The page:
THE Queen will have a low-key Christmas involving a "hard core" of key Royals, no games of charades and limited gift-giving as she scales back celebrations amid fears over Omicron, experts claim.
Instead of spending the festive season in Sandringham – her favourite country retreat – the monarch will stay in Windsor Castle for the first Christmas without her "strength and stay" Prince Philip.
The 95-year-old Monarch's celebrations are set to include a "hard core" of Royals, including Prince William and Kate Middleton and Prince Charles and Camilla, royal experts told the Sun.
Instead of the usual 30-person celebration, the Queen will have no more than 15 family members gathering this year as the Omicron variant tears through Britain.
The usual post-lunch parlour games will be called off, and generous gift-giving scaled back, it is understood.
Royal commentator Phil Dampier told The Sun: "Obviously it's going to be much smaller and it's going to be similar to last year.
"Except obviously, the one big difference is that Prince Philip is not going to be there.
"It wouldn't surprise me if Prince Charles and Camilla, Prince Andrew and possible Prince Edward and Sophie Wessex and maybe some others – a small hard core of people – join her for lunch.
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"But I think it's more likely to be a dozen people rather than the 30 or so up at Sandringham.
"At Windsor you've probably got a tailor-made bubble of people who are regularly tested and who will be able to cope with a smaller number of people.
"So they work shifts where there's a certain number of people on and a certain number of people off.
"I can't believe that she'll be on her own completely. So I'm sure that some members of the family will join her on the day."
Explaining what the day will entail, Mr Dampier told of a 1pm Christmas lunch before the family gather to watch the Queen's speech.
He added: "They will probably have some sort of church service, or religious service in the morning, be it in the private chapel inside the castle or be it in St George's chapel.
"It's more likely to be in the private chapel. There is a very small private chapel inside the castle.
"And then I suspect they will have drinks as normal before lunch. "
It is unlikely, however, that the Queen will join in on the boozing, after she opted to give up alcohol ahead of her Platinum Jubilee next year.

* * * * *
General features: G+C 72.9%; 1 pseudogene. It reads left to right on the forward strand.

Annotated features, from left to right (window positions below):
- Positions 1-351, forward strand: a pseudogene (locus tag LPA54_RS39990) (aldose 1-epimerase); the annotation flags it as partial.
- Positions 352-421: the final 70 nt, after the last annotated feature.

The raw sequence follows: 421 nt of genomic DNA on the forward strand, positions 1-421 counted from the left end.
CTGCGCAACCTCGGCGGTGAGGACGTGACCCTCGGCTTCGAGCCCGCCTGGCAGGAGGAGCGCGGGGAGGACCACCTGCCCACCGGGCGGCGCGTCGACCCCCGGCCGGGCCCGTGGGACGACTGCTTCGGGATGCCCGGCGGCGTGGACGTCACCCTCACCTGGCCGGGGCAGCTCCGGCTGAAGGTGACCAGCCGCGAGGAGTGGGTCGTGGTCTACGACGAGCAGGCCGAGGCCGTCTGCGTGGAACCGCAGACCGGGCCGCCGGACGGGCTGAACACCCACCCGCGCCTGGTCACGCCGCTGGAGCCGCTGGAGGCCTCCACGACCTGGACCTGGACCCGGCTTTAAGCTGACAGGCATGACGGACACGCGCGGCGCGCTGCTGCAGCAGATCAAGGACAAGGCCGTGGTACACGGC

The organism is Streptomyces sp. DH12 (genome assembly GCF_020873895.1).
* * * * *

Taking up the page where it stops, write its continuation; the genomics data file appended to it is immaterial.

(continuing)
"Then they tend to sit down for lunch at 1pm – and they don't hang about," Mr Dampier added.
"They get through it in an hour and a half – two hours at most – so that they can then watch her speech at 3pm.
"Of course they open their presents in the German tradition on Christmas Eve. So I suspect there will be a certain amount of that.
"Again it's going to be very scaled down. And obviously normally there would be lots of children running about and opening up their presents.
"The kids tend to have quite expensive, serious presents and the adults tend to give each other joke-y presents, cheap ones.
"But I think all of that will go out the window.
"They just won't want people mixing very much."
On what food will be enjoyed by the Firm, Mr Dampier said it will likely involve fresh meat and fish from the Queen's estates.
He said: "They have food that's from the royal estates. So you might have something like lamb, or salmon from Scotland.
"Although obviously that could be curtailed. The Christmas lunch itself is normally a traditional one.
"And then in the evening they used to play games of charades and things – but again I think that will be out of the window.
"And obviously there won't be a shoot on boxing day morning which there would have been up at Sandringham.
"Everything is going to be very low key and very scaled down."
Last Christmas was the first in 32 years that Her Majesty had not been at Sandringham for the holiday.
She spent the big day shielding at Windsor with her late husband Prince Philip, who died in April aged 99.
And this year's scenes look set to be rather similar, with the Firm avoiding contact with as many people as possible as daily infections in the UK again soar past 90,000.
It is not known for certain who will join her on December 25 as family members vow to keep the head of state safe amid rising cases.
The Queen has already pulled the plug on her festive family party amid virus panic.
It was announced last week that it was "with regret" her annual royal get-together lunch in the run up to the big day would not be going ahead as planned – but that it was "the right thing to do".
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